Persistent Login Cookie Best Practice

January 19, 2004 11:52 PM


Here's a funny story.

About six years after I wrote this blog post, detailing an idea I had for managing persistent login cookies, a post that was linked to from all over the place, implemented in a couple of high profile libraries and that still gets me referrers (mostly these days from Stack Overflow. Hi!); after six years of being embarrassed that the products I worked on used a "remember me" mechanism I felt was demonstrably inferior, I finally got around to implementing the algorithm in real code.

It didn't work. It quite spectacularly didn't work. Because of concurrency.

I think there's a lesson here about the difference between theory and practice, and the hubris of a young blogger naming something "Best Practice" that he hadn't even tried yet.

And that concurrency is, and always will be, a bastard.

Original post:

Persistent login cookies are the cookies that are stored with your browser when you click the "remember me" button on the login form. I would like to be able to say that such cookies are obselete, and we have a better way of handling user logins, but they aren't, and we don't.

The following recipe for persistent cookies requires no crypto more powerful than a good random number generator.


  1. Cookies are vulnerable. Between common browser cookie-theft vulnerabilities and cross-site scripting attacks, we must accept that cookies are not safe
  2. Persistent login cookies are on their own sufficient authentication to access a website. They are the equivalent of both a valid username and password rolled into one
  3. Users reuse passwords. Hence, any login cookie from which you can recover the user's password holds significantly more potential for harm than one from which you can not
  4. Binding persistent cookies to a particular IP address makes them not particularly persistent in many common cases
  5. A user may wish to have persistent cookies on multiple web browsers on different machines simultaneously

Charles' Recipe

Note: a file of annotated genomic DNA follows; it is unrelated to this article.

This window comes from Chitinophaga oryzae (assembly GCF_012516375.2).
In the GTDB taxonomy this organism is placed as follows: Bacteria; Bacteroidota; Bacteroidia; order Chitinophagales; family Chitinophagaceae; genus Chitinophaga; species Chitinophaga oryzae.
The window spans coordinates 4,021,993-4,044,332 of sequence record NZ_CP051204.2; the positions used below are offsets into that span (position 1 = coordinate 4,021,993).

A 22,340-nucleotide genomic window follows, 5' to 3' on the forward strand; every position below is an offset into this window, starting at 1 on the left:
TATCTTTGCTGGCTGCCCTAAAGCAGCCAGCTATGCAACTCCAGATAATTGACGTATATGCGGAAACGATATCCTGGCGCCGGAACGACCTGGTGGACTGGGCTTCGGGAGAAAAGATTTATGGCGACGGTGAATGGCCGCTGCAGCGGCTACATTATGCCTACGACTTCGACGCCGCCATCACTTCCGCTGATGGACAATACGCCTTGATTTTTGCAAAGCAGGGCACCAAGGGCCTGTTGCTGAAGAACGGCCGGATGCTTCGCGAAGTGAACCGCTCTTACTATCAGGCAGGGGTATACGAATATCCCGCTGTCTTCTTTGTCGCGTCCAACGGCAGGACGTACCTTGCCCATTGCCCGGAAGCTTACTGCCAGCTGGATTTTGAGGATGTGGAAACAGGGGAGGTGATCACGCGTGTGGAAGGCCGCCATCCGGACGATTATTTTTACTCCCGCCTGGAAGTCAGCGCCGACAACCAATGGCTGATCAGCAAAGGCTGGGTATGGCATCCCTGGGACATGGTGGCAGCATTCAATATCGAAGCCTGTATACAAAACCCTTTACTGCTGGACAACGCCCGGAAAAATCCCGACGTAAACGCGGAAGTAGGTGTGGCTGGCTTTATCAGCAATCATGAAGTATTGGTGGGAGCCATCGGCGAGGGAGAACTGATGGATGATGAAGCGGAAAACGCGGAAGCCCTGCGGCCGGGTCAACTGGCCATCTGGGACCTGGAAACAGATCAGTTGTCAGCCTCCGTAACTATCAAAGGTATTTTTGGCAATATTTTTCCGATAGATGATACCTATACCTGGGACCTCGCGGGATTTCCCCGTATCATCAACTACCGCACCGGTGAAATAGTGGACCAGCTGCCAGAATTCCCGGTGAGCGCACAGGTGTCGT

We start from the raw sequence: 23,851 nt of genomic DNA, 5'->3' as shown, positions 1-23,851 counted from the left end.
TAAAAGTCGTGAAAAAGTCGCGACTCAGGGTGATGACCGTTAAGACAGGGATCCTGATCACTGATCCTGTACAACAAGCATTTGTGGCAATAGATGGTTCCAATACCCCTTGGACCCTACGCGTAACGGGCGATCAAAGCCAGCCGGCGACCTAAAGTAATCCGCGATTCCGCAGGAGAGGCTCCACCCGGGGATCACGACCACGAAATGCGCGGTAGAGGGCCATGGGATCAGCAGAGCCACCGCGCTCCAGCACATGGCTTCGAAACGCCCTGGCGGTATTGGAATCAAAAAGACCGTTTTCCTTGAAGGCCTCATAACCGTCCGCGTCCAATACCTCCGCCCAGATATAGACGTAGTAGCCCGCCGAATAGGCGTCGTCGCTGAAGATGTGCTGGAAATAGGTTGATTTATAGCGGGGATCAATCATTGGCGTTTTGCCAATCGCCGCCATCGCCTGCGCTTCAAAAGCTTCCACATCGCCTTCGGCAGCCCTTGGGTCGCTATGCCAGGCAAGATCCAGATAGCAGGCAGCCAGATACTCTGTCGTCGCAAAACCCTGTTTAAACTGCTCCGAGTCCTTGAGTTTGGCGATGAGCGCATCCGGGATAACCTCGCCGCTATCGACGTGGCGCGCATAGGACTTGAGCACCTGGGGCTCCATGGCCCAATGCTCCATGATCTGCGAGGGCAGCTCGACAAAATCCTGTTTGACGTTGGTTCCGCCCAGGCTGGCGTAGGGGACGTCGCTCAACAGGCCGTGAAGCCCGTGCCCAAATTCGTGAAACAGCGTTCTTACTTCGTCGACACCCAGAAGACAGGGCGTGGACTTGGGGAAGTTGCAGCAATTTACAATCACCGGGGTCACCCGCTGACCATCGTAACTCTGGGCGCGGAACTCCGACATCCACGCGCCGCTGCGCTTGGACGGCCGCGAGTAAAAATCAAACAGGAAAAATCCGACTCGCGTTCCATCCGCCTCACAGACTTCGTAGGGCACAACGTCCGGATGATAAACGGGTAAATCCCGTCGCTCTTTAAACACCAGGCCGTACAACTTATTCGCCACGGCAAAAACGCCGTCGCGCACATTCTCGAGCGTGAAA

The cookie should consist of the user's username, followed by a separator character, followed by some large random number (128 bits seems mind-bogglingly large enough to be acceptable). The server keeps a table of number->username associations, which is looked up to verify the validity of the cookie. If the cookie supplies a random number and username that are mapped to each other in the table, the login is accepted.

At any time, a username may be mapped to several such numbers. Also, while incredibly unlikely, it does not matter if two usernames are mapped to the same random number.

A persistent cookie is good for a single login. When authentication is confirmed, the random number used to log in is invalidated and a brand new cookie assigned. Standard session-management handles the credentials for the life of the session, so the newly assigned cookie will not be checked until the next session (at which point it, too, will be invalidated after use).

The server need not make the effort of deliberately trying to avoid re-assigning random numbers that have been used before: the chance of it happening is so low that even if it did, nobody would know to make use of it.

When a user logs out through some deliberate logout function, their current cookie number is also invalidated. The user also has an option somewhere to clear all persistent logins being remembered by the system, just in case.

Periodically, the database is purged of associations older than a certain time-period (three months, perhaps: the size of the table would be far more an issue than any possibilities of collision in a 128 bit random space).

The following user functions must not be reachable through a cookie-based login, but only through the typing of a valid password:

  • Changing the user's password
  • Changing the user's email address (especially if email-based password recovery is used)
  • Any access to the user's address, payment details or financial information
  • Any ability to make a purchase


If the login cookie is compromised, the attacker has access to the common functions of the site as that user. This is inevitable whatever the cookie contains. However, the attacker can not:

  • Access sensitive user information